404.1567(a). The claimant also has the following
nonexertional limitations: work that does not require the
ability to understand, remember, or carry out detailed or
complex job instructions, or that requires more than two
hours of sustained concentration without a break.
6. The claimant is unable to perform any past relevant work
(20 CFR 404.1565).
7. The claimant was born on October 24, 1966 and was 41 years
old, which is defined as a younger individual age 18-44, on
the alleged disability onset date (20 CFR 404.1563).
8. The claimant has at least a high school education and is
able to communicate in English (20 CFR 404.1564).
9. Transferability of job skills is not material to the
determination of disability because using the
Medical-Vocational Rules as a framework supports a finding
that the claimant is “not disabled, ” whether or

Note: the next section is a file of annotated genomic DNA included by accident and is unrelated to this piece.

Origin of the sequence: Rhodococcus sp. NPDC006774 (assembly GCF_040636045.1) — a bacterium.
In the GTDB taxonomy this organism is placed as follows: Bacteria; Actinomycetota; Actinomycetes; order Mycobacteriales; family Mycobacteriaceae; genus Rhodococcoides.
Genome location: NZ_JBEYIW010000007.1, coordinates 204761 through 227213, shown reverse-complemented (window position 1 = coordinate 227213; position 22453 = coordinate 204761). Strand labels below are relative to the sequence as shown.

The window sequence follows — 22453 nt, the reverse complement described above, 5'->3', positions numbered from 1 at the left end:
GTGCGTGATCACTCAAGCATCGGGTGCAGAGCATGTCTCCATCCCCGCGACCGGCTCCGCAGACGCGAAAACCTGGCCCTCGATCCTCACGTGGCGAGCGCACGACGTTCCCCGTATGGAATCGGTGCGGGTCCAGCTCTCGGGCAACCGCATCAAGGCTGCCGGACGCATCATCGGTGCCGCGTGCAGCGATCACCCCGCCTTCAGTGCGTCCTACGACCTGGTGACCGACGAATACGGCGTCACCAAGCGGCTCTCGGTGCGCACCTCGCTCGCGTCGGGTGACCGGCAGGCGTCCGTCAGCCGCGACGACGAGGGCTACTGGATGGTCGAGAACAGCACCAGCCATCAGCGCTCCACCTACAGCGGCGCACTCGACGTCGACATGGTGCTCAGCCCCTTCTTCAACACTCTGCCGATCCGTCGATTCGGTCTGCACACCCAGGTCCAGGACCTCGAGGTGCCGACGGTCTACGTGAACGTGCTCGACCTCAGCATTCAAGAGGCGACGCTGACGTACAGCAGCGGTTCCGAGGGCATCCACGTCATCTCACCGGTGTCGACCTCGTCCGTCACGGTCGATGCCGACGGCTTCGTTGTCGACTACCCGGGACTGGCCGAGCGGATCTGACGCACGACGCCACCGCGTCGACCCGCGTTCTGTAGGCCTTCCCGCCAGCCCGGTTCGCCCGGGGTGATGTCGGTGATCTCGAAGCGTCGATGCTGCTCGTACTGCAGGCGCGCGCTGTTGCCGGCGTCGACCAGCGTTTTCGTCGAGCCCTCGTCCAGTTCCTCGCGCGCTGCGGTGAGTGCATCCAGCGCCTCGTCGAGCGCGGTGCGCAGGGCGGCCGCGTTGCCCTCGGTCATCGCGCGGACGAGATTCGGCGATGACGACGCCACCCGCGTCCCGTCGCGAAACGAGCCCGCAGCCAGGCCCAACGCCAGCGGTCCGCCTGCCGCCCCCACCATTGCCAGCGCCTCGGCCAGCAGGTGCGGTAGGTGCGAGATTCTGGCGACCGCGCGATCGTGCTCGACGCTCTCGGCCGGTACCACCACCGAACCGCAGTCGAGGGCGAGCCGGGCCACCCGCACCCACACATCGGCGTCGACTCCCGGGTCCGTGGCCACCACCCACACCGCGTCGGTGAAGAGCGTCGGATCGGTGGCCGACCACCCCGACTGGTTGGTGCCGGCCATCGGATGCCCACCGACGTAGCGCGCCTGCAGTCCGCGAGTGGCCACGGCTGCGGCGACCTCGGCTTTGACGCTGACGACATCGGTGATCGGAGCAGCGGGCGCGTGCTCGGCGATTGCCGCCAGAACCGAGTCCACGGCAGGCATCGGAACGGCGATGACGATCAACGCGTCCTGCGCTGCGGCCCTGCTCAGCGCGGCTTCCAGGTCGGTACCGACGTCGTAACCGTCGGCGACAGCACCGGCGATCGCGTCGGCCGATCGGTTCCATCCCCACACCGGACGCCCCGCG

not the claimant has transferable job skills (See SSR 82-41
and 20 CFR Part 404, Subpart P, Appendix 2).
10. Considering the claimant's age, education, work
experience, and residual functional capacity, there are jobs
that exist in significant numbers in the national economy
that the claimant can perform (20 CFR 404.1569 and
11. The claimant has not been under a disability, as defined
in the Social Security Act, from November 8, 2007, through
the date of this decision (20 CFR 404.1520(g)).
Record (“AR”) 16-22.)
STATEMENT OF ERRORS
claimant raises three challenges to the ALJ's unfavorable
1. ALJ Lang erred as a matter of law in not finding that Ms.
Lee's Affective and Anxiety Disorders meet and/or are
medically equivalent to Listing(s) 12.04 and/or 12.06[;]
2. ALJ Lang erred as a matter of law in not according